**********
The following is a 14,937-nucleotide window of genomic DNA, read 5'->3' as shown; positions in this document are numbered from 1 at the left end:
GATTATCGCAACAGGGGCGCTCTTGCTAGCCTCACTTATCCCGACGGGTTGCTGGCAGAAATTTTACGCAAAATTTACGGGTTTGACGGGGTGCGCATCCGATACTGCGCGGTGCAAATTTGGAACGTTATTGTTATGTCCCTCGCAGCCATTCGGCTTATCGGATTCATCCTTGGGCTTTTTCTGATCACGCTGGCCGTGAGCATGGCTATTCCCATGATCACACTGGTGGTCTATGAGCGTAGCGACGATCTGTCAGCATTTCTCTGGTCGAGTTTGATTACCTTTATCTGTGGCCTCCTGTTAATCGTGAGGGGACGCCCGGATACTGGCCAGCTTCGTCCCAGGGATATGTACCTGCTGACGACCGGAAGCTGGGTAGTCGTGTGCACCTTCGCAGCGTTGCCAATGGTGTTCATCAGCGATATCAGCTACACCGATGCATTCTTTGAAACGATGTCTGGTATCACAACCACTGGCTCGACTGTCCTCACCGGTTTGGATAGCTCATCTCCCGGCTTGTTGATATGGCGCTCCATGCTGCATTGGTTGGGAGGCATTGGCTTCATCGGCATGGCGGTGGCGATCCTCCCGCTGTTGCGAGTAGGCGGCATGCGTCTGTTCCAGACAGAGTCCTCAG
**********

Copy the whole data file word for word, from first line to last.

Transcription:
The following is a 14,937-nucleotide window of genomic DNA, read 5'->3' as shown; positions in this document are numbered from 1 at the left end:
GATTATCGCAACAGGGGCGCTCTTGCTAGCCTCACTTATCCCGACGGGTTGCTGGCAGAAATTTTACGCAAAATTTACGGGTTTGACGGGGTGCGCATCCGATACTGCGCGGTGCAAATTTGGAACGTTATTGTTATGTCCCTCGCAGCCATTCGGCTTATCGGATTCATCCTTGGGCTTTTTCTGATCACGCTGGCCGTGAGCATGGCTATTCCCATGATCACACTGGTGGTCTATGAGCGTAGCGACGATCTGTCAGCATTTCTCTGGTCGAGTTTGATTACCTTTATCTGTGGCCTCCTGTTAATCGTGAGGGGACGCCCGGATACTGGCCAGCTTCGTCCCAGGGATATGTACCTGCTGACGACCGGAAGCTGGGTAGTCGTGTGCACCTTCGCAGCGTTGCCAATGGTGTTCATCAGCGATATCAGCTACACCGATGCATTCTTTGAAACGATGTCTGGTATCACAACCACTGGCTCGACTGTCCTCACCGGTTTGGATAGCTCATCTCCCGGCTTGTTGATATGGCGCTCCATGCTGCATTGGTTGGGAGGCATTGGCTTCATCGGCATGGCGGTGGCGATCCTCCCGCTGTTGCGAGTAGGCGGCATGCGTCTGTTCCAGACAGAGTCCTCAG